Using a long zoom magnifies any camera shake when it is held by hand, which will cause slight blurring of the image. The better modern digital cameras have some form of automatic optical image stabilisation to reduce or eliminate this shake. If your camera does not have this built in, you will need a tripod, or some sort of clamp to hold it steady, if using a zoom lens of more than about 8x range. And even if it has image stabilisation, a tripod is a good idea if you are using 12x zoom or above.
Most modern digital cameras have at least 10 Megapixels, which is more than enough for nice souvenir eclipse photos. Most now have at least 12Mp, and 14 or 16Mp is now common, which is enough for good quality photos. It’s not worth paying more to get a higher value than that, unless you go for a camera with a larger sensor.
All compact cameras and Bridge cameras (numbers 2-5 in the list above) have a standard size sensor, which is where the image is actually captured. This limits the quality of the image, no matter how many megapixels there are. But if you have a long zoom, then you won’t need to magnify the image much, if at all, so the quality you get in the actual captured shot will probably be OK.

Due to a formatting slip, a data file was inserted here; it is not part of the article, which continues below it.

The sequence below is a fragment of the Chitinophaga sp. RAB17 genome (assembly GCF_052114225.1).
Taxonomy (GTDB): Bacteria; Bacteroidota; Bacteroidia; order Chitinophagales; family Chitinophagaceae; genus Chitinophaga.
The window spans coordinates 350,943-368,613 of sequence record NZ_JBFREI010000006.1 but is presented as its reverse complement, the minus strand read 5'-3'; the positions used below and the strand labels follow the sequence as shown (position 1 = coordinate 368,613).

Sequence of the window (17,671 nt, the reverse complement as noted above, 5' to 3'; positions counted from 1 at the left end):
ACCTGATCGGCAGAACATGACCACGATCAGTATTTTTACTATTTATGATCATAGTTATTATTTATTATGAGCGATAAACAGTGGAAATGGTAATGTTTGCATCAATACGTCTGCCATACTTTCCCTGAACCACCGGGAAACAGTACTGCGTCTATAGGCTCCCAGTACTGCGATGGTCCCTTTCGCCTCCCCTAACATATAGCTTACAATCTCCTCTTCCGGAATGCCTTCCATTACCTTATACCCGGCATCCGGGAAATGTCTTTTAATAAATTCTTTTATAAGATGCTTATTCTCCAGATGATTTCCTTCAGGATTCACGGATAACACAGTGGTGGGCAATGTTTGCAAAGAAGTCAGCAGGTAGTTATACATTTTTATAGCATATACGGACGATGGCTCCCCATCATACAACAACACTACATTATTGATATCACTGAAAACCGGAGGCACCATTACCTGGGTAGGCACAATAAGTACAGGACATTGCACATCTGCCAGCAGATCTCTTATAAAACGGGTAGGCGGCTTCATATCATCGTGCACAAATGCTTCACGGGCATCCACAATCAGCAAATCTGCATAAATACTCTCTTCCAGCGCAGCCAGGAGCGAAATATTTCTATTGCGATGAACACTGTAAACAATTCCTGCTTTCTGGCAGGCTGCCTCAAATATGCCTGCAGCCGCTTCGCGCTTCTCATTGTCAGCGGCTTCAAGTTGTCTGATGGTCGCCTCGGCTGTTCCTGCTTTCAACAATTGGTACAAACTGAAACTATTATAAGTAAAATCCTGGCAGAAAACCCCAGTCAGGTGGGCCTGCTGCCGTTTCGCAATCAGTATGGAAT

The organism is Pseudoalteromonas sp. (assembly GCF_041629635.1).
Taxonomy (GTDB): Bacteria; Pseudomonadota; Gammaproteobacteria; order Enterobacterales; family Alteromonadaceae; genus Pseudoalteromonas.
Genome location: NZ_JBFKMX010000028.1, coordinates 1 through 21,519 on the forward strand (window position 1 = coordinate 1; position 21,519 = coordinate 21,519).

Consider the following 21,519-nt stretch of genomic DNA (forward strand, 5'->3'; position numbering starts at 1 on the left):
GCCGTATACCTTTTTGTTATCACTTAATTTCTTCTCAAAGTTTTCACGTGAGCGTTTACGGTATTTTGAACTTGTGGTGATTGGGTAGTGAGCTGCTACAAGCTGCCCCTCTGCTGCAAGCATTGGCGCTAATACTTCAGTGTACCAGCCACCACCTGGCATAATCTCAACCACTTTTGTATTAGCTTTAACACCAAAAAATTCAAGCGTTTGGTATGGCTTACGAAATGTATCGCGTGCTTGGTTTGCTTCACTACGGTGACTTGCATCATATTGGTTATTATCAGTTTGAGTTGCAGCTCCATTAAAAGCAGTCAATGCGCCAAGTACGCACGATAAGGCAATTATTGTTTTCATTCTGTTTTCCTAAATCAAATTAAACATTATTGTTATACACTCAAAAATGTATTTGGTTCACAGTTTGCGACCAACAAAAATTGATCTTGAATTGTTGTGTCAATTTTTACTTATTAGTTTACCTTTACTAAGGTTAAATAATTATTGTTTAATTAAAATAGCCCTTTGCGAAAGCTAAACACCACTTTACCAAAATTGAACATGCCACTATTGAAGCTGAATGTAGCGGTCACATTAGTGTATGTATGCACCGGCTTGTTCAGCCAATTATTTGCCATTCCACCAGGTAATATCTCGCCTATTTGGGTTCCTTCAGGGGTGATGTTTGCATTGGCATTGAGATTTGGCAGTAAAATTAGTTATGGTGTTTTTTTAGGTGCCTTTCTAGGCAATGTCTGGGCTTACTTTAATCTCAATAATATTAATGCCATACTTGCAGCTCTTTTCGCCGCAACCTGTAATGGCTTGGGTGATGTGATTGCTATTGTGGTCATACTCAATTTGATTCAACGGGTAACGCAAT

Compact System Cameras (6 in the list) have a larger sensor (often described as “4/3” or “four thirds”), which will give considerably better image quality, all other things being equal. However unless you buy an additional long telephoto or long zoom lens the image size of the Sun will still be very small, and you will have to enlarge it considerably before printing or saving it as a final digital image.